Sudan to ICC: Darfur violence may increase if you indict President Bashir

Sudan called for an emergency meeting of Arab foreign ministers Sunday as word spread that the International Criminal Court may indict President Omar al-Bashir for war crimes.

Abd Raouf/AP
Defiant: Sudanese President Omar al-Bashir gestured to supporters Sunday in Khartoum, Sudan. They were protesting the possibility that he could be indicted Monday for crimes against humanity and genocide by the International Criminal Court.

Sudan's ruling party issued a statement Sunday predicting "more violence and blood" in Darfur if the country's president is indicted for crimes against humanity and genocide, state media reported.

A prosecutor at the International Criminal Court is expected to seek an arrest warrant Monday charging President Omar al-Bashir with orchestrating violence in Darfur that has left hundreds of thousands of people dead since 2003.

The statement from Mr. Bashir's National Congress Party called the case against the Sudanese leader "irresponsible cheap political blackmail" that has no legal basis.

Bashir huddled with cabinet ministers and advisers Sunday, weighing how the government would response to the ICC if the president is indicted.

Sudan has also asked the Arab League for an emergency meeting of Arab foreign ministers.

One of the participants at the cabinet meeting, Essam Youssef, told reporters afterward that Sudanese politicians agreed to send "a strong message to the international community that we stand with all our power against anybody ... who seeks to impose sanctions or target our head of state."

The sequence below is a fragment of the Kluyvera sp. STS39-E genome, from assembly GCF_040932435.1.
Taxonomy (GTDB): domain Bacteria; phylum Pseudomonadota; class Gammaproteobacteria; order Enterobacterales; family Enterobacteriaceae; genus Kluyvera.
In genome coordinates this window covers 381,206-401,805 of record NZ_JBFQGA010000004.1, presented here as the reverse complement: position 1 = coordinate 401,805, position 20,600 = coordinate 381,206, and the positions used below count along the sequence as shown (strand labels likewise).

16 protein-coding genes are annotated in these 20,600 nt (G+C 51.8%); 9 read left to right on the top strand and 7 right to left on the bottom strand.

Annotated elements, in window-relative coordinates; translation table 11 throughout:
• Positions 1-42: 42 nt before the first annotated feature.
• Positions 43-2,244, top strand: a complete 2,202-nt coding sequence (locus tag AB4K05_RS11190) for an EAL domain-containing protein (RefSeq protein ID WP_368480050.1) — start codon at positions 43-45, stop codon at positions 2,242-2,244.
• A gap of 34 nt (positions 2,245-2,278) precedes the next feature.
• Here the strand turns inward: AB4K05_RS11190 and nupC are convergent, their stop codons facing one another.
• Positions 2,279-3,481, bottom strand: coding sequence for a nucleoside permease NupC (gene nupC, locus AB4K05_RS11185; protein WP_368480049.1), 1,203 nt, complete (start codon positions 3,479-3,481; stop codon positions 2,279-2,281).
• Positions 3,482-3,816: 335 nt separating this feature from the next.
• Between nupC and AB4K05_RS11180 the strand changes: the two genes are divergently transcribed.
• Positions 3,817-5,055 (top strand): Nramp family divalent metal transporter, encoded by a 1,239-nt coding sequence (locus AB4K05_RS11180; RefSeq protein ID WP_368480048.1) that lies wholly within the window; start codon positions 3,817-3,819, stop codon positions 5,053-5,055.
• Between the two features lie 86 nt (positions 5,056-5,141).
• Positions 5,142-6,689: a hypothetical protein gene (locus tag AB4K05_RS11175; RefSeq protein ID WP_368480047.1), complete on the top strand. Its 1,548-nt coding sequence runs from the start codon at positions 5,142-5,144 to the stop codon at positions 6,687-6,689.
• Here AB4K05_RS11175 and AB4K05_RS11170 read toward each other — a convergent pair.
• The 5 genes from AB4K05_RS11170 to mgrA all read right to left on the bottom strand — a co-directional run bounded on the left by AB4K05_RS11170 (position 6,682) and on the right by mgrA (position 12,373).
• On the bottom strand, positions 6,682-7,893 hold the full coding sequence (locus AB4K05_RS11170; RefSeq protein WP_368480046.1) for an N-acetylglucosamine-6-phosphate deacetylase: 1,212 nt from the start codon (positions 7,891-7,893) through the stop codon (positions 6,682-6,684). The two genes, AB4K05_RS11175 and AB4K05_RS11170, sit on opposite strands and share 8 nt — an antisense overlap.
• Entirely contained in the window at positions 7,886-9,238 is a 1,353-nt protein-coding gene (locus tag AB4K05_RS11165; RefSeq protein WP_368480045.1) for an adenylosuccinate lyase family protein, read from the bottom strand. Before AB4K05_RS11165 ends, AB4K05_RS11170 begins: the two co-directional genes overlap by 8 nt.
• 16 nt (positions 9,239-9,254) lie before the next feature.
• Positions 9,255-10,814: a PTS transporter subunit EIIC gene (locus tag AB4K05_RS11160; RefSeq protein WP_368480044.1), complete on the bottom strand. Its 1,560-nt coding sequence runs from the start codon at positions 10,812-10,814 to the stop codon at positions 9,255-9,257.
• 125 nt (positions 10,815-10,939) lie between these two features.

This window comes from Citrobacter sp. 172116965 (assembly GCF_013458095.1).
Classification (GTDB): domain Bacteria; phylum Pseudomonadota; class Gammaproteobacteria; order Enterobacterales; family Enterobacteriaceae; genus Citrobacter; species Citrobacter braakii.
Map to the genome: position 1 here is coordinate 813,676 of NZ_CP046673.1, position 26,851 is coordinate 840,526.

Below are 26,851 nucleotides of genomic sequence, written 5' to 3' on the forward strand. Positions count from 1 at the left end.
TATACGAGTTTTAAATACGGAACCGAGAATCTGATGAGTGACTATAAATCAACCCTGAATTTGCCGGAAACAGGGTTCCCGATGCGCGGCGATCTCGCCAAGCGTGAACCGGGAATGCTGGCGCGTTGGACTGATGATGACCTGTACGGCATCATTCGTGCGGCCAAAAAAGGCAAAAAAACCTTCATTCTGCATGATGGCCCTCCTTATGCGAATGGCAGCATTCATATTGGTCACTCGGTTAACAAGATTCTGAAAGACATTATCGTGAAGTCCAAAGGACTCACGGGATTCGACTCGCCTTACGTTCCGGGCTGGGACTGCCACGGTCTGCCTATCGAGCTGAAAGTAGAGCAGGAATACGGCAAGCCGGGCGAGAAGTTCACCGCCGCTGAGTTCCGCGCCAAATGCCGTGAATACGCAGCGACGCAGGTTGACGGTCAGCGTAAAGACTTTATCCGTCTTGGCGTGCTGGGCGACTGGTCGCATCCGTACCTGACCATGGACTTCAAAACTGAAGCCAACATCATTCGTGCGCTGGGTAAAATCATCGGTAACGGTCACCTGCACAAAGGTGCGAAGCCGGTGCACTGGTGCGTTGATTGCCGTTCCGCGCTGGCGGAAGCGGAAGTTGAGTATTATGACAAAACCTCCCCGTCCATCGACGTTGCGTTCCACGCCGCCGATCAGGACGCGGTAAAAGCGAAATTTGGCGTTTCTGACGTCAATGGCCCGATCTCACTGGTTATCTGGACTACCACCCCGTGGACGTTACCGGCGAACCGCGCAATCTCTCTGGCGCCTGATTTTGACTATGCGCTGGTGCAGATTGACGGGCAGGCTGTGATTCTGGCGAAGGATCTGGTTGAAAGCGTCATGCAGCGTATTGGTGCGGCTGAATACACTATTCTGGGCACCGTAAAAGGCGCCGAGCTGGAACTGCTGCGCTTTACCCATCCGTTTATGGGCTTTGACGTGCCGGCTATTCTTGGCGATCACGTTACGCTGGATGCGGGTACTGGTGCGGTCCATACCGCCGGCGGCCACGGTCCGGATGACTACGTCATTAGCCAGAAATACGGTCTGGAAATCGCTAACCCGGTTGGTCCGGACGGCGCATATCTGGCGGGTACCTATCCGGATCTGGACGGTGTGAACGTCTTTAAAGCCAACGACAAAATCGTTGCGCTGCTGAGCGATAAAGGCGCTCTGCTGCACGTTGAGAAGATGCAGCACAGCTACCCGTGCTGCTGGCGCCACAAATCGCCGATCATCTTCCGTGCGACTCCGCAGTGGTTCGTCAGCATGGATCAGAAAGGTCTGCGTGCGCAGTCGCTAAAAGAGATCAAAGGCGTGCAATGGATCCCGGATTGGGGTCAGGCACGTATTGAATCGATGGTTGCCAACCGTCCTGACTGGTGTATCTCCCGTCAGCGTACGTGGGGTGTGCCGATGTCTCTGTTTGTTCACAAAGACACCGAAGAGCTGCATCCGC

"This action violates Sudan's sovereignty and its people's values and dignity," said Mr. Youssef, an ally of Bashir who heads the country's Muslim Brotherhood movement.

On Saturday, a government spokesman said Bashir's indictment would be "disastrous" for the region and could affect the work of humanitarian organizations in Sudan.

Mahjoub Fadul Badry did not specify what actions might be taken, but there are fears the charges could provoke reprisals against international aid workers and the United Nations-African Union (UNAMID) peacekeepers that are already experiencing difficulties in doing their work.

A UN spokeswoman said Sunday that the peacekeeping force was on security alert but still relying on the Sudanese government for protection inside the country.

Some foreign staff not directly working on emergency or humanitarian relief operations could be "temporarily relocated," said Shereen Zorba, deputy UNAMID spokeswoman.

Ms. Zorba stressed that any disruption to humanitarian work in Darfur could have disastrous consequences.

"The people of Darfur have already suffered unimaginable suffering and should not be subjected to more tragedy," she said.

Seven UNAMID peacekeepers were killed Tuesday when heavily armed fighters attacked them while they were on a patrol in northern Darfur. More than a dozen other peacekeepers were injured in the ambush – the deadliest against the joint UN-AU force since it deployed in the remote western Sudanese region earlier this year.

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